Tag: stories

An Interview with Laura E. Goodin

An Interview with Laura E. Goodin

Author, humorist and bellringer, Laura E. Goodin

Today on my blog I have an interview with writer, academic and bellringer Laura E. Goodin. Laura’s exciting adventure fantasies, Mud and Glass and After the Bloodwood Staff, are published by Odyssey Books. Laura’s madcap take on academia, Mud and Glass, has been compared to the writing of Jasper Fforde, and with good reason. As an escapee from the Academy myself, I laughed out loud many times at the hilarity and madcap craziness. But as you will see from Laura’s answers below, her unique, humorous take on the world is only one of her many talents – her answers are deeply moving and insightful.

Which writer or writers opened your eyes to the magic of storytelling and why?

I learned to read unusually early, so I don’t really remember a particular revelatory moment in that regard.  My first reading obsession, though, was the Chronicles of Narnia.  From 50 years away I can see their flaws (racism, sexism, classism, theological approaches that create more problems than they solve), but at the time they were my gateway into a world where children were capable and strong, and magic and wonder were everywhere, and where I could imagine myself with the kind of daring and skills that I in no way had in real life.  I didn’t use the books for escape; quite the contrary:  I used them as a model for becoming someone better, more capable, more reliable, more courageous in the real world.  Granted, I wasn’t the happiest little misfit in the world, and stories of all kinds did provide a refuge for me.  But they also showed this little misfit the possibilities of the human spirit.  I saw ways my idiosyncrasies could be strengths, and I became determined to make the most of the person I was and am, rather than trying to be someone who always knows the right thing to wear to a party.  (I never really know the right thing to wear to a party.  Or anywhere else, for that matter.  It’s just my best guess.  So if I show up at your house dressed in completely the wrong manner for the occasion, you’ll know it’s because instead of studiously acquiring the rules for attire, I’ve spent my time learning karate and bellringing and fencing, riding horses, cooking elaborate meals, and teaching cool stuff to my students.)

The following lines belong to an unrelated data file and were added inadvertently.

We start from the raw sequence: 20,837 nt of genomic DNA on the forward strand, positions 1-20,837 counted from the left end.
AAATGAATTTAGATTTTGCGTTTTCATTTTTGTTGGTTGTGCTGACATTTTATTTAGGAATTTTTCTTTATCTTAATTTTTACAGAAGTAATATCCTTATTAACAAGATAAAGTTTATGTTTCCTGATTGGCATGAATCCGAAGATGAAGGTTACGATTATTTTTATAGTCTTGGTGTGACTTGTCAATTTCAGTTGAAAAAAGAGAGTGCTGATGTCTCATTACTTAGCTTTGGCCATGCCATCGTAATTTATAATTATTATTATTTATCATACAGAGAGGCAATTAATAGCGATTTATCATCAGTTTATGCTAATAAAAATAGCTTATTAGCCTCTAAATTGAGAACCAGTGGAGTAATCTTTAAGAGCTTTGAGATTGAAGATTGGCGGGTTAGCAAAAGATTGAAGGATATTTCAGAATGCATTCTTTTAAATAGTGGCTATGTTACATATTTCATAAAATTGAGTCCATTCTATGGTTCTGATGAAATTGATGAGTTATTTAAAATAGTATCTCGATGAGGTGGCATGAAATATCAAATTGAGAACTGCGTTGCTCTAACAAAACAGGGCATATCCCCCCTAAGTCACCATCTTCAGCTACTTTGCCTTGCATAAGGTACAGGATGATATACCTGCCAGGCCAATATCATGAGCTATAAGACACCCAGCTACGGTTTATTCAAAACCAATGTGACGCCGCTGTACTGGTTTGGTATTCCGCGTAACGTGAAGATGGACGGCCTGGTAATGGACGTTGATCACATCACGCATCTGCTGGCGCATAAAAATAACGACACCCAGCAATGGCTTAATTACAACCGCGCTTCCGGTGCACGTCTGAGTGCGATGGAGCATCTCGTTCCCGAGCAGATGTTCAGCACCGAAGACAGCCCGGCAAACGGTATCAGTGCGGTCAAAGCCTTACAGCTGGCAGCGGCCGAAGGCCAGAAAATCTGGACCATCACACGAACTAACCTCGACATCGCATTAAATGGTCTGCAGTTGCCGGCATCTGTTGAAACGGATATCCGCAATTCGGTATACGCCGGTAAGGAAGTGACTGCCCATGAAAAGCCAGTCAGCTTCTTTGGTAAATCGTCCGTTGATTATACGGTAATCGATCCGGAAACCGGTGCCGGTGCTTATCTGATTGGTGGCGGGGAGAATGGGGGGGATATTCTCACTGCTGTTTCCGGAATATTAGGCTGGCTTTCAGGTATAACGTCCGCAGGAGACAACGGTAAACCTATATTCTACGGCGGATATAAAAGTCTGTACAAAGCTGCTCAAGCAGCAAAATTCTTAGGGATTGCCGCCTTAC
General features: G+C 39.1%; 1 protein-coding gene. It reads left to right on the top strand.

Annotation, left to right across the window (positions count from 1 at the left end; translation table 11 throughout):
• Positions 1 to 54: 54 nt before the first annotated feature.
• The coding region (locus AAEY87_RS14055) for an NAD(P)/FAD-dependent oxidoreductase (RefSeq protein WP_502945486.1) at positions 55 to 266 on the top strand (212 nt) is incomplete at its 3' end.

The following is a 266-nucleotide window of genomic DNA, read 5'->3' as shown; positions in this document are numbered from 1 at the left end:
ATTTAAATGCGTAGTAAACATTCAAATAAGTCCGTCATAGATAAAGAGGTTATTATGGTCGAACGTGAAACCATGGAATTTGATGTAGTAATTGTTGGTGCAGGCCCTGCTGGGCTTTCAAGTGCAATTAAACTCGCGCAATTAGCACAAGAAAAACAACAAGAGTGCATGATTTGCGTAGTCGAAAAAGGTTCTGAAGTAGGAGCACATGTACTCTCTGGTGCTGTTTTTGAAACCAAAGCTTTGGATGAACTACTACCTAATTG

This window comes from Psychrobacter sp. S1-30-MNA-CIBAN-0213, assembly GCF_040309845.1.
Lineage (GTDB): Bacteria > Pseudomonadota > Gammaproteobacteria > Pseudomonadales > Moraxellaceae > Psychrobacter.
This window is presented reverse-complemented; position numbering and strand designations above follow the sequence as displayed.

Why do you think people need stories in their lives?

There are as many reasons for that as there are people.  Me, I need stories for inspiration and refuge, entertainment and education.  I need them because they urge me to fling myself at the world in a great big exuberant embrace, to grapple with it and comfort it and challenge it and heal it.  Stories show me truths and help me see what to strive for.  They strengthen my soul and increase my capacity for joy and compassion.  They help me see the miracles and wonders that await around every corner.  They make me more, they make me better, they make me my truest self.

What is your greatest magical power as a writer?

Hm.  Do you mean, “What am I best at as a writer?”  That might be dialogue.  Mine seems to be very easy for the reader to hear as natural speech and get immersed in.  I pay a lot of attention to the sounds and rhythms of the words themselves, and I’m a maniac for cutting extraneous words and syllables out; that could have something to do with it.  Do you mean, “How do I most effectively capture the attention – indeed, the awareness – of my readers?”  I like to think it’s a combination of quirky yet plausible characters, situations of mayhem with always the possibility of a belly laugh somewhere along the way, and SCRUPULOUS – I repeat, SCRUPULOUS – attention to spelling, grammar, and punctuation.  This last may be the most important, because well-punctuated, well-spelled words arranged in brilliantly clear ways let the reader relax:  they say, “You’re in the hands of an expert, precious reader.  You won’t have to stop to cringe at a rookie grammar error or scowl as you try to figure out how to resolve an ambiguity.  So breathe, begin, and instantly forget you’re reading.”  When readers can lose themselves into a story like that, that’s magic.  The magic of grammar, my friends.  It gives you power over your readers’ very minds.  But you must use your powers for good, never for evil.  Promise me!